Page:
ICFE
ICFE eNEWS #11-34 - October 14th 2011

News from the Federal Trade Commission - October 2011

oct

Reebok Refunds

Reebok Refunds
Reebok International Ltd. has agreed to pay $25 million in customer refunds to settle charges it deceptively advertised its toning shoes. Reebok claimed its EasyTone and RunTone shoes would tone and strengthen leg and butt muscles more than regular shoes because of “micro instability” created by pockets of moving air — claims the company couldn’t support, alleges the FTC. If you bought Reebok’s EasyTone or RunTone shoes or apparel, you might be eligible for a refund. Go to ftc.gov/reebok to learn more. While you’re at it, check out the FTC’s How's That Work-Out Working Out? Tips on Buying Fitness Gear.

A Cold Four or Five

Four Loko
The marketers of supersized, high-alcohol Four Loko have agreed to re-label and repackage the carbonated malt beverage to resolve charges of deceptive advertising. According to the FTC, Phusion Projects, LLC, claimed a 23.5-ounce can of Four Loko contains as much alcohol as one or two regular 12-ounce beers. In reality, the FTC says, a can contains as much alcohol as four or five beers, so someone drinking one can would be binge drinking. Under the settlement, Phusion Projects will disclose the amount of alcohol, compared to the amount found in regular beers, on its high-alcohol flavored malt beverages, and soon will start using resealable containers.

Spam Texts Stopped

Spam Texts
Under a settlement with the FTC, a marketer who allegedly sent millions of spam text messages pitching mortgage modification services has been banned from sending any more unsolicited messages. The FTC says the defendant, Phil Flora, misrepresented that he was affiliated with a government agency and sold  the phone numbers of people who responded — positively or negatively — as “debt settlement leads” to third parties.

Crossing the Line

Abusive Debt Collection Practices
Per the FTC’s request, a company that allegedly used abusive tactics to collect debts and that deceived its small-business clients has been stopped. According to the FTC’s complaint, the people behind Rumson, Bolling & Associates harassed and abused people, using obscene and profane language, and threatening to harm or kill them and their pets, or desecrate the bodies of their deceased relatives. They also improperly revealed debts to people’s employers and others, and falsely threatened  lawsuits and arrest. When it came to their clients, the defendants allegedly kept more money than they were entitled to after collecting a debt, and asked businesses to pay for lawsuits that never were brought. For more on the rules for debt collectors, read Debt Collection FAQs: A Guide for Consumers.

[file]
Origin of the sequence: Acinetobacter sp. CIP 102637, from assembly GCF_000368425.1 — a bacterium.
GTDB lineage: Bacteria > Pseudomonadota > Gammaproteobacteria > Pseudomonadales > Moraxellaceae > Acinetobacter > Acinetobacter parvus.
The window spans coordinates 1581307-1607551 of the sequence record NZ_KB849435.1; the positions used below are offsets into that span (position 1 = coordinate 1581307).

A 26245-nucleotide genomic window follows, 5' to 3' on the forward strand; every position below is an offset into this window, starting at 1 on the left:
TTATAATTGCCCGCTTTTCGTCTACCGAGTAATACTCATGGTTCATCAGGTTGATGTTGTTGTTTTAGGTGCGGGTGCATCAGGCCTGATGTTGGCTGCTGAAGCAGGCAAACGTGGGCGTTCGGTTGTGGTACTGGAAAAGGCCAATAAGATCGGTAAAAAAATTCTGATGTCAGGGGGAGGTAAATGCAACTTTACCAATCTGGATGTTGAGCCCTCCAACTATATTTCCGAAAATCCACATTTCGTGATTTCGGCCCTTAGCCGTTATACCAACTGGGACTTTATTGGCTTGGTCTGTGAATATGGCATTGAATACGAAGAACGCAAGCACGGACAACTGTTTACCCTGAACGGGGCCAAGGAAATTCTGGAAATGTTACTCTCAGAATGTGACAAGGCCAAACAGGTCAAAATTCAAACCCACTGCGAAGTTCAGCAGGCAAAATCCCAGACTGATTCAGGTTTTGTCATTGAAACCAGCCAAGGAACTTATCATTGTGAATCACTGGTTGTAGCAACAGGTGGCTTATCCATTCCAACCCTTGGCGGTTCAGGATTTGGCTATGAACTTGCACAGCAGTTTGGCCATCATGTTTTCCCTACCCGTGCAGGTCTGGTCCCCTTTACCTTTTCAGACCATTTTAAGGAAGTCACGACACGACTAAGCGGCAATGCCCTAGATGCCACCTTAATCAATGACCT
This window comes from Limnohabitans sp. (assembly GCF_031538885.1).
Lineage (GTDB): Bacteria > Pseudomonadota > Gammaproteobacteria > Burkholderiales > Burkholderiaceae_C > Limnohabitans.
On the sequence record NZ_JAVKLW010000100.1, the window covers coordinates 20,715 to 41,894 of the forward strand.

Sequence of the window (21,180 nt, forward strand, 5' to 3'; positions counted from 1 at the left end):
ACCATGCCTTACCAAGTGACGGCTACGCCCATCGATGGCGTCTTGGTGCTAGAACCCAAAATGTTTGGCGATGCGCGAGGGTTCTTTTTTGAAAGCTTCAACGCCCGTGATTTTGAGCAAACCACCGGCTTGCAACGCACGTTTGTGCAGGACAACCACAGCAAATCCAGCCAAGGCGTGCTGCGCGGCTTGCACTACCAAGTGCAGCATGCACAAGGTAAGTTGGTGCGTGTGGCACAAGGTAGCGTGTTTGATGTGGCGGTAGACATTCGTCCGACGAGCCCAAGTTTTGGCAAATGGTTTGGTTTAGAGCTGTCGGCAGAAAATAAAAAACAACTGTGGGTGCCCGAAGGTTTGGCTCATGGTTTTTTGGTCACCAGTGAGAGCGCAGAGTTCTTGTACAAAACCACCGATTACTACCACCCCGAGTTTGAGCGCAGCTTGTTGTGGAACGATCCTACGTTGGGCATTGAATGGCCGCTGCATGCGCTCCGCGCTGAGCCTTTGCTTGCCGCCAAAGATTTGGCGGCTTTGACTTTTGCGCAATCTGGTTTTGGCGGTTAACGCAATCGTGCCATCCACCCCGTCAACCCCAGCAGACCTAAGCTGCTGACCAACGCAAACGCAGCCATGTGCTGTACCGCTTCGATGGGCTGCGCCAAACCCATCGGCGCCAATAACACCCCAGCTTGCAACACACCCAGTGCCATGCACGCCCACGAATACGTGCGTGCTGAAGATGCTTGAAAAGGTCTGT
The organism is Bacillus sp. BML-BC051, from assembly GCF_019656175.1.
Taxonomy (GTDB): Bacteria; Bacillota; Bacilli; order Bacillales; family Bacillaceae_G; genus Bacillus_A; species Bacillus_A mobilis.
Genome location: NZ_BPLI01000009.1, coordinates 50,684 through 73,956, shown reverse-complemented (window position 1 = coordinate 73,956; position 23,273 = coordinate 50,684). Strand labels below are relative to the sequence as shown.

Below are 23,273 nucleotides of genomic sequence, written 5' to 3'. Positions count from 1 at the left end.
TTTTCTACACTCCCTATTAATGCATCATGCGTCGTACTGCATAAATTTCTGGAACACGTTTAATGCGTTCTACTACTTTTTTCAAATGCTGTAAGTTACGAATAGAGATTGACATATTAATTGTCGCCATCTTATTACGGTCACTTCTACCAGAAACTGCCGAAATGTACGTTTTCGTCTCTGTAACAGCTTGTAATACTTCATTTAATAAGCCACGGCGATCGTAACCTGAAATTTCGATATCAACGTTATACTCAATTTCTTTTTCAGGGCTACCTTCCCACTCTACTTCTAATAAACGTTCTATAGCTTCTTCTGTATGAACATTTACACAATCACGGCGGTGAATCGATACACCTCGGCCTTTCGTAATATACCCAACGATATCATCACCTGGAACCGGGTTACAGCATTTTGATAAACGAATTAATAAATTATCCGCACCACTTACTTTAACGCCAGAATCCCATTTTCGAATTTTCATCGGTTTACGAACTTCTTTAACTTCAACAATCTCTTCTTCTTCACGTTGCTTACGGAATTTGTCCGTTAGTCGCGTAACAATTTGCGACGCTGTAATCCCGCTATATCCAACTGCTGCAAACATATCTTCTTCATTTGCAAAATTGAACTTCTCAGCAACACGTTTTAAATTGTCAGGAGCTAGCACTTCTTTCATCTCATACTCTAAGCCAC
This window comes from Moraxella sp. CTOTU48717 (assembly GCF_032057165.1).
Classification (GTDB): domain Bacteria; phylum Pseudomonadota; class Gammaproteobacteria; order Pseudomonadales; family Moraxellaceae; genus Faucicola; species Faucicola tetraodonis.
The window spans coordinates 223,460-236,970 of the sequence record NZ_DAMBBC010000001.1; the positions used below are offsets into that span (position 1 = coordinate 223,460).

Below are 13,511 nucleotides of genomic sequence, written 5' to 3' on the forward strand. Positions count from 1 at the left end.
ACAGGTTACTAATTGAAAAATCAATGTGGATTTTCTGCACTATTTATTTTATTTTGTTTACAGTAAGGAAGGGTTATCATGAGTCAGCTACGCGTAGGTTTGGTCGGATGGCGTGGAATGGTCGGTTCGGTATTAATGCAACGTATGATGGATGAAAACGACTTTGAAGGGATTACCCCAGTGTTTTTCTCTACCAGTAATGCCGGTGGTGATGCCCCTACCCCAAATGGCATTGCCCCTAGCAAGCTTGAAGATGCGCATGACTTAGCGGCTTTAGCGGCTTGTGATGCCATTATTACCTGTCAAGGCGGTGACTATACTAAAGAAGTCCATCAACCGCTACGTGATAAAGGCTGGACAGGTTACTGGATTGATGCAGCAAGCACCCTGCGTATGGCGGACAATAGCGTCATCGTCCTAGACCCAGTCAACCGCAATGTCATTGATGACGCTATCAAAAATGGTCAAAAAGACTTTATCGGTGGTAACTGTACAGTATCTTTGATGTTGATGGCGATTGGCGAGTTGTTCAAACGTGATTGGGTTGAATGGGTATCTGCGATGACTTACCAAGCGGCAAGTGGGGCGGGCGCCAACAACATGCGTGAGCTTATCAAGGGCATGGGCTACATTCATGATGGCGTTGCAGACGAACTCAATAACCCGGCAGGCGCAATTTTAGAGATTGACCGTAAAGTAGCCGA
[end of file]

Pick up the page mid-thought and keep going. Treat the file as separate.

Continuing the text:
Two Heads Up for Businesses

debit
There’s good news for 100 small businesses defrauded in a debit and credit card processing scheme: your refund is in the mail. According to the FTC, the defendants falsely promised that switching to their service would save the businesses hundreds to thousands of dollars a year in processing fees. They also failed to disclose their fees, and concealed pages of fine print until the contracts were signed.
Good news for retailers, too: if you let people pay with credit or debit cards, some new rules — like caps on some debit card interchange fees — may help lower your cost of doing business. The FTC, one of several federal agencies enforcing the rules, has materials explaining what’s new. Contact the FTC with questions or comments about how the rules are being put into practice.

Payday Loans, No Garnish

garnish
A payday lending operation that tried illegally to garnish people’s wages has agreed to stop after an action was filed in U.S. district court. The FTC alleged that Payday Financial, LLC, which advertised online and on TV, along with other defendants, tried illegally to garnish people’s wages without getting a court order to collect payments on payday loans. When a person didn’t pay back a loan on time, the defendants sent documents to the employer that mimicked those used by federal agencies. As a result, the FTC says, the defendants not only illegally revealed people’s supposed debts to their employers, but also deprived them of their right to dispute the debts or make payment arrangements.
                                

"The FTC wants national advertisers to understand that they must exercise some responsibility and ensure that their claims for fitness gear are supported by sound science."

 David Vladeck, Director, Bureau of Consumer Protection

A New Look

Feel like you’re up to snuff when it comes to internet safety and security know-how? Visit  OnGuardOnline.gov to find out. You’ll find practical tips and resources, a new cybersecurity blog, and an easy way to subscribe to updates via e-mail. Created by a partnership of 16 federal agencies led by the FTC, OnGuardOnline.gov is a one-stop source of free information for your home, school, community group, or workplace.

Facial Recognition Technology Workshop 

The FTC will host a workshop exploring facial recognition technology and its privacy and security implications in Washington, DC on December 8, 2011. The workshop is free and open to the public.

Scholarship Fraud

The FTC, Department of Justice, and Department of Education have issued their annual report to Congress describing the agencies’ continued efforts to combat scholarship and financial aid fraud.

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Sent by:

Paul Richard
President - Executive Director
Institute of Consumer Financial Education (ICFE)


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